A couple of months ago, I told you why and how we flipped the big intro biostats course here at Calgary, and that it led to a big improvement in student performance the first time my ace colleague Kyla Flanagan taught it back in the fall. And I said that so far, it seemed to be working well for me this term.
I spoke too soon.
I wrote those posts right before the midterm. Which didn’t go well. On average, the class as a whole performed substantially worse than Kyla’s fall cohort, and worse than past cohorts I’d taught under the old, lecture-based format. Fortunately, they performed much better on the final exam, roughly on a par with students to whom I’ve lectured in the past, but still substantially worse than the cohort Kyla taught in the fall.
N=1, obviously. You don’t want to read much into an anecdote, which is what one term of any class is. On the other hand, the fall term was an anecdote too. And so were the past terms I taught as lectures. Teaching (and life) is a series of unreplicated, uncontrolled experiments, on the basis of which decisions must be made.
I have some ideas about how to improve things next time I teach the course. Some of the information I have to go on comes from the students themselves. On the excellent suggestion of Kyla and another colleague, I gave the students the chance to do a “midterm reflection” in exchange for a couple of bonus marks. After the midterm, they completed a 1-page form with questions on how they thought they did, how they studied, how they planned to study differently in future, and what I could do to help them succeed.
Obviously, I’m going to tweak the course content to focus more on the material the students struggled with most.
I’ll also follow Kyla’s lead and incorporate more clicker questions and maybe some short team activities into the remaining lectures. I didn’t do much of that this term–indeed, less than I used to–because I felt like the students were doing a lot of active learning in the other class sessions and I needed to cover a fair bit of ground in the remaining lectures. That may have been an error on my part. And I may go back to making a small part of the course mark dependent on answering clicker questions asked in lecture, as I’ve done in the past, because lecture attendance was poor later in the term.
And while I’m not sure the course schedule will allow it, I might try to squeeze in a couple of class sessions devoted solely to exam-style practice questions done individually. Under the old course format I had 3-4 of these sessions scattered throughout the term, and students found them very helpful. Under the new format, they do many quizzes and assignments involving exam-style questions, but mostly in teams. I think talking with their teammates helps them learn, but I’m not sure it does a great job of alerting them to what they as individuals need to work on. Now, I do make many practice questions available, but this term most students either didn’t do them, or more commonly crammed on them in the days leading up to the midterm. I wonder a little if a side effect of the flipped format we use is to make students less likely to do optional practice questions. The flipped format forces them to spend more out of class time on the course than they otherwise would, making them (quite rightly) reluctant to spend even more time. I’m happy with their overall level of effort, shaky lecture attendance later in the term aside. So rather than expecting them to do lots of practice questions on their own and so put in even more effort, it’s probably more reasonable and effective to devote some class time to practice questions.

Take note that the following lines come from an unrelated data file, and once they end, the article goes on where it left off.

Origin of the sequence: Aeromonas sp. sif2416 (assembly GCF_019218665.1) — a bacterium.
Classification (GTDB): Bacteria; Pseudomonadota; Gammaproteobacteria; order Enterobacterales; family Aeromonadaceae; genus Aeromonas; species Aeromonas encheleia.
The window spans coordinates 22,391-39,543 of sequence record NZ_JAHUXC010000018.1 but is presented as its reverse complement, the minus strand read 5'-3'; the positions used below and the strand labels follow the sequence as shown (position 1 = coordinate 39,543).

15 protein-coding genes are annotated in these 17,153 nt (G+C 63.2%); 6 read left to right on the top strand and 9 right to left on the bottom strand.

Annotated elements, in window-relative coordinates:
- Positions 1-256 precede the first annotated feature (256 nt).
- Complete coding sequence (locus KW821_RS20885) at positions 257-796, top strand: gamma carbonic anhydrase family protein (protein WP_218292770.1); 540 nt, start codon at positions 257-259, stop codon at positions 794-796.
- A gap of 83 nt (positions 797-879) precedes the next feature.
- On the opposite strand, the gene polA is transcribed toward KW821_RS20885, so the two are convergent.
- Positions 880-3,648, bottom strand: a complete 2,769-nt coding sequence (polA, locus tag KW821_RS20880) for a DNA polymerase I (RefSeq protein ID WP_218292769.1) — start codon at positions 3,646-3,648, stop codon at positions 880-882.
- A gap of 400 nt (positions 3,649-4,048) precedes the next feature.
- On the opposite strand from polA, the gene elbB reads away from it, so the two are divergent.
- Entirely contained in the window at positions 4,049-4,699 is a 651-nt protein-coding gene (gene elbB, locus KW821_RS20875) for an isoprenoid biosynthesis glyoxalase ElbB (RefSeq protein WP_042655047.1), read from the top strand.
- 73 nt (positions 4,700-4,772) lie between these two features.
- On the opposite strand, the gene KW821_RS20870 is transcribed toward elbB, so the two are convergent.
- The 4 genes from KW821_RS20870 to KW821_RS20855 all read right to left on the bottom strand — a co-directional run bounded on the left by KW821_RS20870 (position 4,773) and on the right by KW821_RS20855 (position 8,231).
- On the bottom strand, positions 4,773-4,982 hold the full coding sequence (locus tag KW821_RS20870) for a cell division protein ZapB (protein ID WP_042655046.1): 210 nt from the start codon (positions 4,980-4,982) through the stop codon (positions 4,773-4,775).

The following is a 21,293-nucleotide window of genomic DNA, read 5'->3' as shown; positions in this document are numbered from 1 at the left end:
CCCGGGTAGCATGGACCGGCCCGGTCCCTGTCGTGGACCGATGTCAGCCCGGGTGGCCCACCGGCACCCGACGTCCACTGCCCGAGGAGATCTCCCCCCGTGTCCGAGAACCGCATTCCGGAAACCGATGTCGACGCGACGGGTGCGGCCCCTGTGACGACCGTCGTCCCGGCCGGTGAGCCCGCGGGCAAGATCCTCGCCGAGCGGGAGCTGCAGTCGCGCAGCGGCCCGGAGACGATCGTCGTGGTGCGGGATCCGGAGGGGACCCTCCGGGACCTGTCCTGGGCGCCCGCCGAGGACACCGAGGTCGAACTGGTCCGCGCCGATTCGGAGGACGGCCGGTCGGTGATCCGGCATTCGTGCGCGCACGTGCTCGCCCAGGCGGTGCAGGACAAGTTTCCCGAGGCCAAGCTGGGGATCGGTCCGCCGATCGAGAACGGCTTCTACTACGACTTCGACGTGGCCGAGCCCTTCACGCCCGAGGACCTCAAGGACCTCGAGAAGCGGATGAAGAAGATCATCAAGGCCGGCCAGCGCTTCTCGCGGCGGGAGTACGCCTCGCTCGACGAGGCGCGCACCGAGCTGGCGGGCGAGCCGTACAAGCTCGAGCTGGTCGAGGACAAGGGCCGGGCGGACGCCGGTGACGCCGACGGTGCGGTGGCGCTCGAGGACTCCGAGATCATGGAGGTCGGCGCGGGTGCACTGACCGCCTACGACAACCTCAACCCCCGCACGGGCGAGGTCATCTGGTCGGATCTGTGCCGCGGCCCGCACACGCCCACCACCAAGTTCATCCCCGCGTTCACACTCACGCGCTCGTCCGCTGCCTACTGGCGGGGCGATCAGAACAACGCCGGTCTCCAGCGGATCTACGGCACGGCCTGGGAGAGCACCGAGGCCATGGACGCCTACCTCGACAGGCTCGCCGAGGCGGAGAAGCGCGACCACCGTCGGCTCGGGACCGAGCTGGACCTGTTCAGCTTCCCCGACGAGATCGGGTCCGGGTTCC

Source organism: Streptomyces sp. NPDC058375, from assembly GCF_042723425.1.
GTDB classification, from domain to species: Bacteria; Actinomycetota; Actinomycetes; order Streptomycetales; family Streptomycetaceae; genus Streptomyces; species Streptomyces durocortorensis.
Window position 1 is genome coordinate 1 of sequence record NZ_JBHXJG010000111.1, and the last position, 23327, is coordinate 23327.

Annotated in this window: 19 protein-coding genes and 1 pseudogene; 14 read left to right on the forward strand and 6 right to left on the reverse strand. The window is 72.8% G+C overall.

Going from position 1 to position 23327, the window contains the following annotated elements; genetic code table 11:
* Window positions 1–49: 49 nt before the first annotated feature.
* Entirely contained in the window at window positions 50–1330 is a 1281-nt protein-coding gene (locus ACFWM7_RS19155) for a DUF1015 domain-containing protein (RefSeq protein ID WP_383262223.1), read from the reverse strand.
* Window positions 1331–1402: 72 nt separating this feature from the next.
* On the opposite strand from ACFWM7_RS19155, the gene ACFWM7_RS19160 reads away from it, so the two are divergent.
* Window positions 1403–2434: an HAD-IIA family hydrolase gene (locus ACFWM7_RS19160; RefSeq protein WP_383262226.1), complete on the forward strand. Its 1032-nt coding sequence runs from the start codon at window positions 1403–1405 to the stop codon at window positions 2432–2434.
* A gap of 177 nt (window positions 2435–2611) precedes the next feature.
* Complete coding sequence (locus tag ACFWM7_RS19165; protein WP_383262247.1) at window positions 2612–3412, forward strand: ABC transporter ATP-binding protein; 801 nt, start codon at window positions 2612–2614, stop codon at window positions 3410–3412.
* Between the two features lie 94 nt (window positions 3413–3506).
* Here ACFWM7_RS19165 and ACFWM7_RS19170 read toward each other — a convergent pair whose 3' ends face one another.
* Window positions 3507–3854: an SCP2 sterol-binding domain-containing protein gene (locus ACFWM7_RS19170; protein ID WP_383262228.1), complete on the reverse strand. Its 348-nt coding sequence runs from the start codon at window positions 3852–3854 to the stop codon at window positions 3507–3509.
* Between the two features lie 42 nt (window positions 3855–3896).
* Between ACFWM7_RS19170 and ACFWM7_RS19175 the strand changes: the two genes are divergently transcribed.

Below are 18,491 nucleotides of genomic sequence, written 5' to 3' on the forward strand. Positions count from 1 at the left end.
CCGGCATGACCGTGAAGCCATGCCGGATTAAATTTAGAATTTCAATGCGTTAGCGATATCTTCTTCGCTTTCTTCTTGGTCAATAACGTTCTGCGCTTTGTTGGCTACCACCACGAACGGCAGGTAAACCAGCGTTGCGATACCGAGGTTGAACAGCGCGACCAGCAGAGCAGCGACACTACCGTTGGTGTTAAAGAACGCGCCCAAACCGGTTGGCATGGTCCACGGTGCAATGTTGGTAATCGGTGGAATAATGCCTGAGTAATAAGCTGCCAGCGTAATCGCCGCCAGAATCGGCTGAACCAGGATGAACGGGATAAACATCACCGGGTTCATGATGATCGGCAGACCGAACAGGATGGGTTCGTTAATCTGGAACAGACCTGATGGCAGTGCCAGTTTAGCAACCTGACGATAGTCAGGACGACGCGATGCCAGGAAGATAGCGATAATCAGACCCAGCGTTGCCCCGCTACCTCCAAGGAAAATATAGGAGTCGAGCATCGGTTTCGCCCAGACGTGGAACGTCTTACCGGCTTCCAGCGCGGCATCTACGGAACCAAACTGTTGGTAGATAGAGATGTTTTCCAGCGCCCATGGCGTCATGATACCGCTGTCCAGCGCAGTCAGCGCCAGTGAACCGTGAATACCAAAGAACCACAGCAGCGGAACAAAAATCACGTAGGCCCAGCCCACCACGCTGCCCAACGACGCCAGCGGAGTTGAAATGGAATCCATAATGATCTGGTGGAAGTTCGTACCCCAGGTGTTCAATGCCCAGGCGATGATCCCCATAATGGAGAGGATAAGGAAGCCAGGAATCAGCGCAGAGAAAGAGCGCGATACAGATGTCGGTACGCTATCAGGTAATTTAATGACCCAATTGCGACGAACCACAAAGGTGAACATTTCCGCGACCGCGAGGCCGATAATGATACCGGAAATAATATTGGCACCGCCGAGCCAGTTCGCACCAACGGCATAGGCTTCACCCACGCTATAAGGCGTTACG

Finally, I think I need to provide more really difficult practice questions. Make the practice questions as a whole a bit more demanding than the exams. If only to ensure that the practice questions don’t lull students into a false sense of complacency.
Will these tweaks work? We’ll see–and of course it’ll be hard to tell for sure. Every cohort of students is different. My goal remains to get the class as a whole to a level beyond what I was ever able to achieve via lecturing. I know I can get the class as a whole up to an adequate level of mastery by lecturing, because I’ve done it many times before; I’d like to bring them up above that. I’ll keep trying for a while, though not indefinitely. At some point, if I can’t get this new format to work any better for me and my students than lecturing did, I might go back to lecturing just because it requires less work on my part.
In the comments, please share your own experiences with tweaking your classes.